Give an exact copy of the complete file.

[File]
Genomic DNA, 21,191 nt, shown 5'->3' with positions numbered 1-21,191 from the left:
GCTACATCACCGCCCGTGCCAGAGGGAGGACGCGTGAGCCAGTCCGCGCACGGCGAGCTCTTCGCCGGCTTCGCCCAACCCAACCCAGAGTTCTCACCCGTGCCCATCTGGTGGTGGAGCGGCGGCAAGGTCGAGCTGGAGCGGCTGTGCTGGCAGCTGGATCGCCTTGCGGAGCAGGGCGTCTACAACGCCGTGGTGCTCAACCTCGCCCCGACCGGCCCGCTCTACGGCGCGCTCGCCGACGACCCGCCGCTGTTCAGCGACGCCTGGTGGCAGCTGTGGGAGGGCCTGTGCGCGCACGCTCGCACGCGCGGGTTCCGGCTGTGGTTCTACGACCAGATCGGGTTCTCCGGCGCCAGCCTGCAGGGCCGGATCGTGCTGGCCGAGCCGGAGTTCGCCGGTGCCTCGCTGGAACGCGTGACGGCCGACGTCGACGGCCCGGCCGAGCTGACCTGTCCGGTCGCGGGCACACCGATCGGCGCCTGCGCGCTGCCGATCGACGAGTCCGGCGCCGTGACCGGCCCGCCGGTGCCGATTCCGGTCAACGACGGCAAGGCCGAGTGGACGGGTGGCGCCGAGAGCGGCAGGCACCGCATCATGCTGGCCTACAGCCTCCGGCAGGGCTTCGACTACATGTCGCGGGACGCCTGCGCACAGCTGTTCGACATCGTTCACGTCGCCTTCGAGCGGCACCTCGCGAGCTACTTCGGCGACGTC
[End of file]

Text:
Genomic DNA, 21,191 nt, shown 5'->3' with positions numbered 1-21,191 from the left:
GCTACATCACCGCCCGTGCCAGAGGGAGGACGCGTGAGCCAGTCCGCGCACGGCGAGCTCTTCGCCGGCTTCGCCCAACCCAACCCAGAGTTCTCACCCGTGCCCATCTGGTGGTGGAGCGGCGGCAAGGTCGAGCTGGAGCGGCTGTGCTGGCAGCTGGATCGCCTTGCGGAGCAGGGCGTCTACAACGCCGTGGTGCTCAACCTCGCCCCGACCGGCCCGCTCTACGGCGCGCTCGCCGACGACCCGCCGCTGTTCAGCGACGCCTGGTGGCAGCTGTGGGAGGGCCTGTGCGCGCACGCTCGCACGCGCGGGTTCCGGCTGTGGTTCTACGACCAGATCGGGTTCTCCGGCGCCAGCCTGCAGGGCCGGATCGTGCTGGCCGAGCCGGAGTTCGCCGGTGCCTCGCTGGAACGCGTGACGGCCGACGTCGACGGCCCGGCCGAGCTGACCTGTCCGGTCGCGGGCACACCGATCGGCGCCTGCGCGCTGCCGATCGACGAGTCCGGCGCCGTGACCGGCCCGCCGGTGCCGATTCCGGTCAACGACGGCAAGGCCGAGTGGACGGGTGGCGCCGAGAGCGGCAGGCACCGCATCATGCTGGCCTACAGCCTCCGGCAGGGCTTCGACTACATGTCGCGGGACGCCTGCGCACAGCTGTTCGACATCGTTCACGTCGCCTTCGAGCGGCACCTCGCGAGCTACTTCGGCGACGTC